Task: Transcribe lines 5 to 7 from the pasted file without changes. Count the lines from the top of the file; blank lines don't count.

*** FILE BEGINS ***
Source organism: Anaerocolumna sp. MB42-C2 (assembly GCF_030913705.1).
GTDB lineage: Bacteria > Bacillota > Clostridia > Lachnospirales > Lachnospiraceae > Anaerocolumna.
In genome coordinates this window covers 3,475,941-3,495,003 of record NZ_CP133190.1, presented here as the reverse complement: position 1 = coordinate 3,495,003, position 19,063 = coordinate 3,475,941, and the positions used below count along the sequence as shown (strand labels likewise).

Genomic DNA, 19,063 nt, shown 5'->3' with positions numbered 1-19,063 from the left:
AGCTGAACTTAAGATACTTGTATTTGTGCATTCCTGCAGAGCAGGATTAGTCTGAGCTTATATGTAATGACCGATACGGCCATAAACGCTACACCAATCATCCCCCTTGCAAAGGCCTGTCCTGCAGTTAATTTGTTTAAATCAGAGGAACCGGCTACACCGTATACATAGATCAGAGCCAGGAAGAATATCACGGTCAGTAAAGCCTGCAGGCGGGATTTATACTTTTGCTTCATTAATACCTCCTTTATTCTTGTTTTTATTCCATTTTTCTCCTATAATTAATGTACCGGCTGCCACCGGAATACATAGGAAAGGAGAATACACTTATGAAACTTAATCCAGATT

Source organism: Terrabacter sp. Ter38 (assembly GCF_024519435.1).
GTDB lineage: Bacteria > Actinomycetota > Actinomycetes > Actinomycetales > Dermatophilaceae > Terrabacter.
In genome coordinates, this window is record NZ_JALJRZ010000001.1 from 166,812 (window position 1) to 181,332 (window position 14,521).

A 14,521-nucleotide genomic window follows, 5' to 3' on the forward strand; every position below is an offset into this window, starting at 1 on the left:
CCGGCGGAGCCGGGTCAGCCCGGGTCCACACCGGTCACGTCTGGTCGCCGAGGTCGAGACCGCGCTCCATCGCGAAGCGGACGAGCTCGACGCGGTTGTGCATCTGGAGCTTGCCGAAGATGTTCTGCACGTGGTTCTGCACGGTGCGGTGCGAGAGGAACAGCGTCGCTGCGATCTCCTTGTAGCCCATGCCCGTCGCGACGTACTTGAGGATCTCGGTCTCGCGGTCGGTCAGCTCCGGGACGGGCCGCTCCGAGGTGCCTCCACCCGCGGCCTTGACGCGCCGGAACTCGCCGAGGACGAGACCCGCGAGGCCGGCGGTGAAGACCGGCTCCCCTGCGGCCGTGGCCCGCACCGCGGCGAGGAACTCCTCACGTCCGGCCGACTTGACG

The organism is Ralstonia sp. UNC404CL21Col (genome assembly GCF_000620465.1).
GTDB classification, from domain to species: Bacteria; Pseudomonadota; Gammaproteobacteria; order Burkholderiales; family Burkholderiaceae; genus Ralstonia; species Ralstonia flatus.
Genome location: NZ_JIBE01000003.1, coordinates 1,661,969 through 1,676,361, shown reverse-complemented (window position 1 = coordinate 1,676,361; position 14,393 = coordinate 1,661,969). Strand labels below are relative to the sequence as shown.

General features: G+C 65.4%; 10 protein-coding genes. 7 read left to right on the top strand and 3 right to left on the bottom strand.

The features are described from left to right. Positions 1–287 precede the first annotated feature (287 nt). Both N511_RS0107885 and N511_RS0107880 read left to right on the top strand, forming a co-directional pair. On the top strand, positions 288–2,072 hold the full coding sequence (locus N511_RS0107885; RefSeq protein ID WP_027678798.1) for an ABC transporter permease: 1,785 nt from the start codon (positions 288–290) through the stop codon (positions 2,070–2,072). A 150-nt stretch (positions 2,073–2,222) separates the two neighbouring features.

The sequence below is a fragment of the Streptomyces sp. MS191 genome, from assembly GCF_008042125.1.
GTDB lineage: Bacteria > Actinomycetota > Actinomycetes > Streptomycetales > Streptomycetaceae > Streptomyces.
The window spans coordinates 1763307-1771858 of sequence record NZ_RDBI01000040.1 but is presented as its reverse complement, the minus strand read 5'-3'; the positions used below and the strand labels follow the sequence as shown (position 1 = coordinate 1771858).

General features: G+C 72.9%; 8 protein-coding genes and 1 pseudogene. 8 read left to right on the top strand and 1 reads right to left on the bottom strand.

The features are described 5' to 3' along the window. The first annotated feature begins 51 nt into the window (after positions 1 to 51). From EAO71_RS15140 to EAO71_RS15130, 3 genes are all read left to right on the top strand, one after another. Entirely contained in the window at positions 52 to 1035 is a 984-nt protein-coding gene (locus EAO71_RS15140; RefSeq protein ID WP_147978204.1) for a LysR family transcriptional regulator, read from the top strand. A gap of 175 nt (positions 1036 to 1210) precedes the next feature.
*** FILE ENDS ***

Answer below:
AGCTGAACTTAAGATACTTGTATTTGTGCATTCCTGCAGAGCAGGATTAGTCTGAGCTTATATGTAATGACCGATACGGCCATAAACGCTACACCAATCATCCCCCTTGCAAAGGCCTGTCCTGCAGTTAATTTGTTTAAATCAGAGGAACCGGCTACACCGTATACATAGATCAGAGCCAGGAAGAATATCACGGTCAGTAAAGCCTGCAGGCGGGATTTATACTTTTGCTTCATTAATACCTCCTTTATTCTTGTTTTTATTCCATTTTTCTCCTATAATTAATGTACCGGCTGCCACCGGAATACATAGGAAAGGAGAATACACTTATGAAACTTAATCCAGATT

Source organism: Terrabacter sp. Ter38 (assembly GCF_024519435.1).
GTDB lineage: Bacteria > Actinomycetota > Actinomycetes > Actinomycetales > Dermatophilaceae > Terrabacter.